The UK government has published the full text of their Brexit legal advice after being found in contempt of parliament yesterday.
On Monday representatives of six opposition parties presented a motion to John Bercow, Speaker of the House of Commons, calling for the government to be held in contempt of parliament for failing to provide the full text of its Brexit legal advice. Instead attorney general Geoffrey Cox published a summary of the advice and answered some questions in the House of Commons, but it was alleged this was not within the remit of Parliament’s determination in November that the advice must be published in full.
The House of Commons voted yesterday to hold the government in contempt – the first time in history a contempt motion against a sitting government has passed – and compel it to publish the full Brexit legal advice. In the same parliamentary session the government suffered defeats in two other key votes: their bid to have the legal advice issue dealt with separately by the Privileges Committee; and the “Grieve amendment”, which was approved by parliament and will allow MPs a meaningful vote on the Brexit process.
The full text of the Brexit legal advice, made public earlier today, confirms suspicion that the customs union “backstop” detailed in Prime Minister Theresa May’s withdrawal agreement could remain in place indefinitely unless rescinded by the EU.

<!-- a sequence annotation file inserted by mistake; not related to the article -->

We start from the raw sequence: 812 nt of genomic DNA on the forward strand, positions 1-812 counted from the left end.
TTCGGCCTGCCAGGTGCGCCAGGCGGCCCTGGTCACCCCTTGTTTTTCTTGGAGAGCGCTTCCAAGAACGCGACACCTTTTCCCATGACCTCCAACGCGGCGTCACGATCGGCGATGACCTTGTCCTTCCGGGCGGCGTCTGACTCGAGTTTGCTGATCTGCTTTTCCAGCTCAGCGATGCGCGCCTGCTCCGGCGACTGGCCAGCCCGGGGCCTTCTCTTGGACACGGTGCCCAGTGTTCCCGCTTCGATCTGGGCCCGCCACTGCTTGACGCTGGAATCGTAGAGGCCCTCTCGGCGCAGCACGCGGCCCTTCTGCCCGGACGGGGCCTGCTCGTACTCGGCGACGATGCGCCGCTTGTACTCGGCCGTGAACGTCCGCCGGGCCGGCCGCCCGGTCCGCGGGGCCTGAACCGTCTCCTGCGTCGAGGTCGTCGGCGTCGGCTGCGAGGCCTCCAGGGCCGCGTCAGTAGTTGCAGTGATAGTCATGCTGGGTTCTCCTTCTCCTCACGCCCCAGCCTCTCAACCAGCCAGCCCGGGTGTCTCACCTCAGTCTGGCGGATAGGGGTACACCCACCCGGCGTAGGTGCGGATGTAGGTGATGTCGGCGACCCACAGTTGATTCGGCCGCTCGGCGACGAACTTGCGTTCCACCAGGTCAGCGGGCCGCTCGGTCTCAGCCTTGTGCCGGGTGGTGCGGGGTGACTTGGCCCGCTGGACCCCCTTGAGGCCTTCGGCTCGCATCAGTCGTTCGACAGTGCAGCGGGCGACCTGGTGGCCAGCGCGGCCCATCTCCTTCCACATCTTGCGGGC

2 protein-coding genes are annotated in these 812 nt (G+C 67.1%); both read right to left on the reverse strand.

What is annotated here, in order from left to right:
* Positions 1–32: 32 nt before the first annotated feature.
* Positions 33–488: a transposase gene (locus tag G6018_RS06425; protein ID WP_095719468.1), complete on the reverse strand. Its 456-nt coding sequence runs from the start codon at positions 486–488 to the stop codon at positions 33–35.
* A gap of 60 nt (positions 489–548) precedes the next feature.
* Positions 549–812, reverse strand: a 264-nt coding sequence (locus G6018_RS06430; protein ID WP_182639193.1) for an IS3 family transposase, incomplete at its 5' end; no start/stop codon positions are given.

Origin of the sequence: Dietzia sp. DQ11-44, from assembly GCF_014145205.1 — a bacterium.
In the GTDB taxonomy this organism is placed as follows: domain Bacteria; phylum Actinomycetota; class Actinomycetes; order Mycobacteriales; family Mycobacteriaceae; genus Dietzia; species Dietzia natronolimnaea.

A statement from Northern Ireland’s Democratic Unionist Party, which was until recently part of a confidence and supply agreement with the Conservatives to enable Prime Minister Theresa May to command a majority in the House of Commons, said of the Brexit legal advice: “The implication, as outlined by the attorney general, of NI [Northern Ireland] remaining in the EU single market for goods while GB [mainland Great Britain] does not is that for regulatory purposes GB is ‘essentially treated as a third country by NI for goods passing from GB into NI’. This is totally unacceptable and economically mad in that it will be erecting internal economic and trade barriers within the United Kingdom.”
Parliament is meeting every day this week to debate the various aspects of the UK’s withdrawal from the EU; and has committed to at least eight hours’ debate per day, culminating in a final vote on May’s withdrawal bill on December 11. The European Court of Justice’s Advocate General delivered his opinion yesterday that parliament should be able to revoke Article 50 without permission of the UK government. The Advocate General’s Brexit legal advice is not a final ruling, nor is it legally binding; but it is likely to act as an indicator of the court’s final ruling, which will be delivered at a later date.